Semiotics and Computational Linguistics

On Semiotic Cognitive Information Processing
  • Burghard B. Rieger
Part of the Studies in Fuzziness and Soft Computing book series (STUDFUZZ, volume 33)


Signs, which are the domain of inquiry in semiotics, have a complex ontology. Apart from being used—adequate knowledge provided—by communicators, and recognized as being decomposable into smaller elements and aggregatable to larger structures, they are also meant to be understood. This is a consequence of their manifold identity as compound physical objects with real world extensions in space-time-locations and as activators for complex mental processes which tend to be identified with some mind and/or brain activities responsible for their understanding. In the cognitive sciences all processes of perception, identification, and interpretation of (external) structures are considered information processing which (natural or artificial) systems—due to their own (internal) structuredness or knowledge—are able (or unable) to perform. Combining the semiotic with the cognitive paradigm in computational linguistics, the processes believed to constitute natural language sign structures and their understanding is modeled by way of procedural, i.e. computational (re-)constructions of such processes that produce structures comparable to those that the understanding of (very large) samples of situated natural language discourse would imply. Thus, computational semiotic models in cognitive linguistics aim at simulating the constitution of meanings and the interpretation of signs without their predicative and propositional representations which dominate traditional research formats in syntax and semantics so far. This is achieved by analyzing the linear or syntagmatic and selective or paradigmatic constraints which natural languages impose recursively on the formation and structure of (strings of) linguistic entities on different levels of systemic distinction. It will be argued (and illustrated) that fuzzy modeling allows to derive more adequate representational means whose (numerical) specificity and (procedural) definiteness may complement formats of categorial type precision (which would appear phenomenologically incompatible) and processual determinateness (which would seem cognitively inadequate). Several examples from fuzzy linguistic research will be given to illustrate these points.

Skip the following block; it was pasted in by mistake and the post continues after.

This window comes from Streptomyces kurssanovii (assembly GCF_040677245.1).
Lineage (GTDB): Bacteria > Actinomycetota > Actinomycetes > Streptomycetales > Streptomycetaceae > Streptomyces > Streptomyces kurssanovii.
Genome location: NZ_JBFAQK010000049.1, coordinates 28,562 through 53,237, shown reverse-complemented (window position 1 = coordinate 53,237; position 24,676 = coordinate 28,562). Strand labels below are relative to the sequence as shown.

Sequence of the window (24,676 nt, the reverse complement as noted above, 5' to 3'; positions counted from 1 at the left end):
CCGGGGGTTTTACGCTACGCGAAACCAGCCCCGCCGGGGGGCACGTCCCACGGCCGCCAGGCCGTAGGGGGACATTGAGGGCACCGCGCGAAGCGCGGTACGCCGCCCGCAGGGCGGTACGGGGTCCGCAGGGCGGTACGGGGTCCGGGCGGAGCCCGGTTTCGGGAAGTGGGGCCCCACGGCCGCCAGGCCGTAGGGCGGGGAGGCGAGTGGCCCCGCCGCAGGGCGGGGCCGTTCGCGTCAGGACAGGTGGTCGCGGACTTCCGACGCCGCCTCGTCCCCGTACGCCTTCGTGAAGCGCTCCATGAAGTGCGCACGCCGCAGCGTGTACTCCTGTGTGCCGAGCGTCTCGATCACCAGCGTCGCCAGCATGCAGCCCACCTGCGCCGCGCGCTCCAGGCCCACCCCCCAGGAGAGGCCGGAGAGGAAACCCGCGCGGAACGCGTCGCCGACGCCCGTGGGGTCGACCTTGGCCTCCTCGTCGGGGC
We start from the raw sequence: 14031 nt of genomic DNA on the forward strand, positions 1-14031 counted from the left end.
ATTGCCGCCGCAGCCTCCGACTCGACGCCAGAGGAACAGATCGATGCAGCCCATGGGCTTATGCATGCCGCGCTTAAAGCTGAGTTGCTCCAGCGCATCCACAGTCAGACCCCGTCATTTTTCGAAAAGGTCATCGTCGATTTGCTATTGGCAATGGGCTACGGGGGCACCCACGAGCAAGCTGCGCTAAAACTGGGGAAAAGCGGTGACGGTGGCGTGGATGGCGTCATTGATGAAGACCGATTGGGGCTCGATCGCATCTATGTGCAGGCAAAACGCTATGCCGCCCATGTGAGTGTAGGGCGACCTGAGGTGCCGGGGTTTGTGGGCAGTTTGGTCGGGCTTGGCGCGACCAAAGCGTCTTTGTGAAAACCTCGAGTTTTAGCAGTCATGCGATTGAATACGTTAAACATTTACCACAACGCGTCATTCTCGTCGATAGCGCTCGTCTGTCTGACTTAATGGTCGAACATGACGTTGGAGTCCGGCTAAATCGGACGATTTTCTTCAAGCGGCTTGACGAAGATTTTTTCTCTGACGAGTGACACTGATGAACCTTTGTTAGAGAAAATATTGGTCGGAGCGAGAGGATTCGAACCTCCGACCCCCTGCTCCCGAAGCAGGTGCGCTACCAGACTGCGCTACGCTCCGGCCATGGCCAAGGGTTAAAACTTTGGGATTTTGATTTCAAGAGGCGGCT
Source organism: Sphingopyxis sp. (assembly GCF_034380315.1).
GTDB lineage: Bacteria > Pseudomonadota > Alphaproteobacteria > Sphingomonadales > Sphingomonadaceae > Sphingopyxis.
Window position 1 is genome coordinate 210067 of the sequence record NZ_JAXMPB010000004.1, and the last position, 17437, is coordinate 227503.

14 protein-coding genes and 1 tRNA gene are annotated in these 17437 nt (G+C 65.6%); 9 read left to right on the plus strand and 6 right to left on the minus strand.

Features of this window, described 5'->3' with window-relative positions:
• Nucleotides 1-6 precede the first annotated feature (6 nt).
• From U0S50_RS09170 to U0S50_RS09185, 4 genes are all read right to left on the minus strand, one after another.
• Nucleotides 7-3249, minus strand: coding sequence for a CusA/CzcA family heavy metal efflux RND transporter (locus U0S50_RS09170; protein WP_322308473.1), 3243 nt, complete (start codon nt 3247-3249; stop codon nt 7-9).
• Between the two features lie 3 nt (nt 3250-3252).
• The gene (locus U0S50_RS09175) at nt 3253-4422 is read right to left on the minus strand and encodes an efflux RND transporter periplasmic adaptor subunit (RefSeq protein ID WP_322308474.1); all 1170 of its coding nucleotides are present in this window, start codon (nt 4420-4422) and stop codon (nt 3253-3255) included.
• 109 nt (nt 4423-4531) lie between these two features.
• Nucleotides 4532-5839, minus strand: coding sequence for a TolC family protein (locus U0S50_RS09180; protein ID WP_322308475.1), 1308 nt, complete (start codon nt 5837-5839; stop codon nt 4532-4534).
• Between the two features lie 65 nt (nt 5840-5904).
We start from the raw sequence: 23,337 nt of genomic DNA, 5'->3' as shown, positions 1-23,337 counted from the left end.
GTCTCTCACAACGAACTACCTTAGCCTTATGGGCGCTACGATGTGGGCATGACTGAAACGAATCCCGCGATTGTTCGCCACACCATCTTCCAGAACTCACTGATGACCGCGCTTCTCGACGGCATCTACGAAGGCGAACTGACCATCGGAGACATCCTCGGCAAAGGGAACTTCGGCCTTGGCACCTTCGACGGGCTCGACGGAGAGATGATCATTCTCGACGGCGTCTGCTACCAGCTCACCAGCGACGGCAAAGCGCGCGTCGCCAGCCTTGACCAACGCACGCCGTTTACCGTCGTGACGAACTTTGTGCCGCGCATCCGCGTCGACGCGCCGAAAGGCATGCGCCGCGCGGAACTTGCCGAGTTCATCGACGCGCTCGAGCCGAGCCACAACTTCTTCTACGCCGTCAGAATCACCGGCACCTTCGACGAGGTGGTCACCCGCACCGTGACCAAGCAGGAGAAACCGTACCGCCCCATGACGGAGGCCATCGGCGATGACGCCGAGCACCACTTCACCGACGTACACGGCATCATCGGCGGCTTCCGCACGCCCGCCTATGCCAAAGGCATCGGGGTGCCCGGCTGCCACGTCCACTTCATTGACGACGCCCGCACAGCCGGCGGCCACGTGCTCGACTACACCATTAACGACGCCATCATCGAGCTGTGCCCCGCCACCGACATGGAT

Natural Language Minimal Span Tree Computational Linguistic Semantic Space Statistical Machine Translation 
These keywords were added by machine and not by the authors. This process is experimental and the keywords may be updated as the learning algorithm improves.


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Copyright information

© Springer-Verlag Berlin Heidelberg 1999

Authors and Affiliations

  • Burghard B. Rieger
    • 1
  1. 1.FB II: Department of Computational LinguisticsUniversity of TrierGermany

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